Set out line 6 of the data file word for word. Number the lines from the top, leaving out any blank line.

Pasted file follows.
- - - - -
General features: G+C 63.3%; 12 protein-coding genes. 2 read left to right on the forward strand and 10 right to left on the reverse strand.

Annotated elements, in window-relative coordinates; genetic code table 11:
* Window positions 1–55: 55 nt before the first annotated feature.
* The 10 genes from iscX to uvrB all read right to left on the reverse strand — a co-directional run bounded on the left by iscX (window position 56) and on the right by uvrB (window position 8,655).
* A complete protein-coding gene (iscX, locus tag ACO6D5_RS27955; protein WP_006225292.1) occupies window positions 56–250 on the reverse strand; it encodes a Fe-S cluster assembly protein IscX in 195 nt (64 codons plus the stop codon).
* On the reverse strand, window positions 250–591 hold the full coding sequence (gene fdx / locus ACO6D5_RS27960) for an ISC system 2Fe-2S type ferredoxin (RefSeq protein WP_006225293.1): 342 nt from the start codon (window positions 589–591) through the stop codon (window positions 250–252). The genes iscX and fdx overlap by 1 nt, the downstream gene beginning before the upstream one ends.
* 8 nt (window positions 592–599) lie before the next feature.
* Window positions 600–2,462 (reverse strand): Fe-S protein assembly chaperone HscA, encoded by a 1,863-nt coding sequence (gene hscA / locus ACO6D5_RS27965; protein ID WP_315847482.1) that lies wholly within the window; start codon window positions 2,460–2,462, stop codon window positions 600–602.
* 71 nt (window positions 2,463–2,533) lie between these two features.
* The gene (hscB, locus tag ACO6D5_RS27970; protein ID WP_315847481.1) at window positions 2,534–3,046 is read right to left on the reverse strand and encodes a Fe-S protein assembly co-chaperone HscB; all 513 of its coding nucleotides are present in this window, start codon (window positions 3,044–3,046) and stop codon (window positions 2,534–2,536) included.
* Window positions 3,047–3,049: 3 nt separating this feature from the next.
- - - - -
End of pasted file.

* On the reverse strand, window positions 250–591 hold the full coding sequence (gene fdx / locus ACO6D5_RS27960) for an ISC system 2Fe-2S type ferredoxin (RefSeq protein WP_006225293.1): 342 nt from the start codon (window positions 589–591) through the stop codon (window positions 250–252). The genes iscX and fdx overlap by 1 nt, the downstream gene beginning before the upstream one ends.